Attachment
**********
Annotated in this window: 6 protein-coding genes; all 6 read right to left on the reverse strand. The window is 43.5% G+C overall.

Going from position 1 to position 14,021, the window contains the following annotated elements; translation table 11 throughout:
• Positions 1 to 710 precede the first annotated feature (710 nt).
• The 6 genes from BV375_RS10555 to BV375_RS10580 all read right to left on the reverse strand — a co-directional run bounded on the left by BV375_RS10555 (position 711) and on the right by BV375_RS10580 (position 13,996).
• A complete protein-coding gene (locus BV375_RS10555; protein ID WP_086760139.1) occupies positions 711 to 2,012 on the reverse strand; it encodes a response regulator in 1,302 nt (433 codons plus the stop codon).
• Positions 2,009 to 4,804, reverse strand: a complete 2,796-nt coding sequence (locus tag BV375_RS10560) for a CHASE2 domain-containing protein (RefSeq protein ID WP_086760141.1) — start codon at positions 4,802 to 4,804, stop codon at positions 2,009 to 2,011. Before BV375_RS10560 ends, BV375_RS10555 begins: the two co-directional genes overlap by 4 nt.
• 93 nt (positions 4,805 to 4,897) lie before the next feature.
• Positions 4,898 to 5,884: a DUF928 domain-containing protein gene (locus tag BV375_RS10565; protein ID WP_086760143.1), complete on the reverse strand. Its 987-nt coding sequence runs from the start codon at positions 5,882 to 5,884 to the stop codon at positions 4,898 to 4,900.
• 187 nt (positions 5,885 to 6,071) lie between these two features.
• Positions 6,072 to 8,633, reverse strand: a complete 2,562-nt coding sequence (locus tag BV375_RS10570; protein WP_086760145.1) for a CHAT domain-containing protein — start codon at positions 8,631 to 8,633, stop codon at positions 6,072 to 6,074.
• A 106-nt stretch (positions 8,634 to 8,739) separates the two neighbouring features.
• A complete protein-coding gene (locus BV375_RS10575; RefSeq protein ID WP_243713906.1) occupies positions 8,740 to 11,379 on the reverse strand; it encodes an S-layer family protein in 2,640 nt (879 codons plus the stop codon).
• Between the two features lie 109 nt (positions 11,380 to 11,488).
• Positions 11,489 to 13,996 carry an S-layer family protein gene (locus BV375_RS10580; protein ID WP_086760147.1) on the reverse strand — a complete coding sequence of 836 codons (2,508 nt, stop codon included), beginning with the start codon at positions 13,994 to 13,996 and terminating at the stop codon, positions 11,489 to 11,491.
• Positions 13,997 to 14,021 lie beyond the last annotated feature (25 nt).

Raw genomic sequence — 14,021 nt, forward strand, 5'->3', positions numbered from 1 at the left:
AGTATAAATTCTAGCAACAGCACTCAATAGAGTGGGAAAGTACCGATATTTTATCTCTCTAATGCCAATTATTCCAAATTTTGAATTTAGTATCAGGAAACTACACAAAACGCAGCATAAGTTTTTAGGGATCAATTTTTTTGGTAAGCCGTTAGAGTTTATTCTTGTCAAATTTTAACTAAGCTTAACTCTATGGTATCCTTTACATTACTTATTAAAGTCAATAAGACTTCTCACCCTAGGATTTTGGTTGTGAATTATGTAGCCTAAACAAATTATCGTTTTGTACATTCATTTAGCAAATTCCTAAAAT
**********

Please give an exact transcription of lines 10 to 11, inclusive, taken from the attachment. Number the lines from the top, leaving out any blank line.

• Positions 6,072 to 8,633, reverse strand: a complete 2,562-nt coding sequence (locus tag BV375_RS10570; protein WP_086760145.1) for a CHAT domain-containing protein — start codon at positions 8,631 to 8,633, stop codon at positions 6,072 to 6,074.
• A 106-nt stretch (positions 8,634 to 8,739) separates the two neighbouring features.